The wedding, set for November 6, 1895, precipitates weeks of excited anticipation for nearly everyone but the heartbroken bride-to-be. When the day arrives, 300 policemen line the street in front of St. Thomas’ Church where thousands of spectators have gathered. Inside, the cream of New York society (minus most of the Vanderbilts) watches the weeping bride approach the altar like a lamb to the slaughter. The Duke, who has set a high price on himself and his title, has arrived late for the ceremony after last-minute negotiations to squeeze more from the Vanderbilt fortune.
The Duke needs all the money he can get. Blenheim Palace, his monumental 300-year-old residence in Oxfordshire, is in terrible shape, ready to devour Consuelo’s dowry in restoration expenses. Blenheimis the one thing the Duke appearsto really care about and he is determined to restore it to its original glory.
Many recognize the wedding for what it is: an especially prominent example of “dollars for dukes,” a craze among rich Americans for forging marital ties with titled but impecunious peers of the realm. Consuelo is just one of nine American girls who make such a marriage in 1895. In fact, such transactions occur with such frequency in the Gilded Age that the New York Times periodically prints a list of the sums changing hands. The Duke is said to have collected $2.5 million (more than $25 million today), delivered in valuable railroad stock. Just months before their daughter’s wedding in 1895, Alva and William are officially divorced and a year later Alva becomes Mrs. O.H.P. Belmont. It is a scandal but the indomitable Alva survives socially while Consuelo makes the difficult adjustment to life at Blenheim, far from home in a house full of haughtyservants with a husband she does not love and who does not love her. Nevertheless, by all accounts, Consuelo acquits herself well as the Duchess of Marlborough.
With no alternative, Consuelo masters the difficulties of managing a household with scores of servants, dinners for royalty, elaborate hunting parties and balls. She overcomes much initial suspicion and becomes a popular figure in England. In 1902, she is one of four duchesses chosen to bear the canopy of Queen Alexandra at the coronation of Edward the VII.
It is only a matter of time before Consuelo and the Duke have a marriage in name only. He has his clubs, his sports and his obsessive focus on the restoration of Blenheim to occupy him. Travel is her escape, Paris her favorite destination, and there she is often able to enjoy the company of her exuberant father.
Life at Blenheim also has its consolations. Consuelo bears two treasured sons and forges a deep friendship with the young Winston Churchill, her husband’s cousin, who would, in fact, have succeeded her husband as the next duke, had she failed to produce a son. At the time, Winston, as she later described him, was “the life and soul of the young and brilliant circle that gathered round him at Blenheim...Whether it was his American blood or his boyish enthusiasm and spontaneity, qualities sadly lacking in my husband, I delighted in his companionship.”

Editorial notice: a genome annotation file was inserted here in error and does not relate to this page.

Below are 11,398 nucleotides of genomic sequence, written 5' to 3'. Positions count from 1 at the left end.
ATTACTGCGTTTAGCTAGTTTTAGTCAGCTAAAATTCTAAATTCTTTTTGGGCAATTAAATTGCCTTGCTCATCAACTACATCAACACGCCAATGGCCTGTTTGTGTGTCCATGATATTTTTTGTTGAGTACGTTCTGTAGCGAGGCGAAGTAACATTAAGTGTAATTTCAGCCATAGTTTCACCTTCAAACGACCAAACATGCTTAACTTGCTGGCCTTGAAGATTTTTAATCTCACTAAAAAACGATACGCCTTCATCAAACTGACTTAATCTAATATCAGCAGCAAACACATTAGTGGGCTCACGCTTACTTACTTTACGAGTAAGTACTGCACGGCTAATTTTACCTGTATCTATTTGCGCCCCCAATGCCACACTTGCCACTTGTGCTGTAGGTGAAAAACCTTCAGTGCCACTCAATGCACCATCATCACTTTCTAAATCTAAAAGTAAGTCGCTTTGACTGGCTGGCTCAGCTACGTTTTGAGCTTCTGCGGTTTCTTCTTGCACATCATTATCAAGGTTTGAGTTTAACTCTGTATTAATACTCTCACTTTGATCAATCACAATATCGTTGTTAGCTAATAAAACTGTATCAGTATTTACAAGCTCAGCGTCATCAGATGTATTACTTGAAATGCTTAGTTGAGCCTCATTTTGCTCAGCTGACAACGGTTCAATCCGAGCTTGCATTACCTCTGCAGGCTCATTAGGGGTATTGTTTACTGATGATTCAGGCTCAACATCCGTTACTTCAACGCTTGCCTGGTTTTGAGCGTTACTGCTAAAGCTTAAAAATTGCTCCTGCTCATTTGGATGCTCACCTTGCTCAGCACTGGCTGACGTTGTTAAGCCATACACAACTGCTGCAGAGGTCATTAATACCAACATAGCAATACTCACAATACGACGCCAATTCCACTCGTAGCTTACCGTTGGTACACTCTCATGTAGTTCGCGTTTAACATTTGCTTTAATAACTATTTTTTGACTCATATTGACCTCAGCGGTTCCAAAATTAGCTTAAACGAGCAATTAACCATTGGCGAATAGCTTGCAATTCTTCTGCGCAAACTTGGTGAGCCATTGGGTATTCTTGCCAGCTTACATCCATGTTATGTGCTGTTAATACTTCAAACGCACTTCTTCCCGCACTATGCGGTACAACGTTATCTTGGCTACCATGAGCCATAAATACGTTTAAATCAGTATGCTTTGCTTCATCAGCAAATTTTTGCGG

Churchill commiserates with Consuelo’s marital unhappiness and as Consuelo and the Duke grow further and further apart, Churchill is her ally in negotiating an official separation in 1906. The separation is made easier, no doubt, thanks to the Duke’s romance with Gladys Deacon, a celebrated beauty with a sordid background: her father murdered her mother.
Consuelo is only too happy to move into the charming 15h-century Tudor manor house, Crowhurst. Located not far from London, Crowhurst becomes the scene of many happy gatherings with friends who arrive from the city for the weekend houseparties. In her newfound freedom, she is also able to take activist stands on issues important to her. She lends her support to causes relating to child welfare and women’s higher education, and comes out strongly for women’s suffrage. It is a busy and happy time, though its carefree nature ends with the advent of the Great War.
Moving in the same circles as the dashing Jacques Balsan, over the years, Consuelo has often been in the presence of the man who first fell in love with her when she was the unattainable pawn in her mother’s marital maneuvers. In Balsan the flame has reignited and Consuelo is smitten. In 1921, when the Duke marries Gladys there is finally a divorce and that same year, 27 years after that first encounter, Consuelo and Balsan are married--finally a marriage of love. To make the break with her first marriage absolute, in 1927 Consuelo goes before an English tribunal of Catholic priests to ask for an annulment. According to canon law, being married against one’s will is the only valid claim for annulment and it falls on Alva to offer testimony in her daughter’s support. Without apparent embarrassment she states: “I forced my daughter to marry the Duke. I have always had absolute power over my daughter. When I issued an order nobody discussed it. I therefore did not beg, but ordered her to marry the Duke.”
The Balsans build a villa on the French Riviera but when the Nazis invade France, they are forced to make a daring escape through Spain to Portugal and eventually to the United States where they live the rest of their lives. In 1954, they begin summering in Southampton in the shingled cottage on Ox Pasture Road variously known as Gardenside and Cara Mia.
After Jacques Balsan’s death two years later, Consuelo continues to divide her time between New York and Southampton, becoming a familiar figure around town. The days of her notoriety are behind her but she has apparently not lost her aristocratic tastes. Having once admired a Louis XVI room and its boiserie in a French chateau, she has the entire room transported to Gardenside, where it remains until her death in 1964 at the age of 88.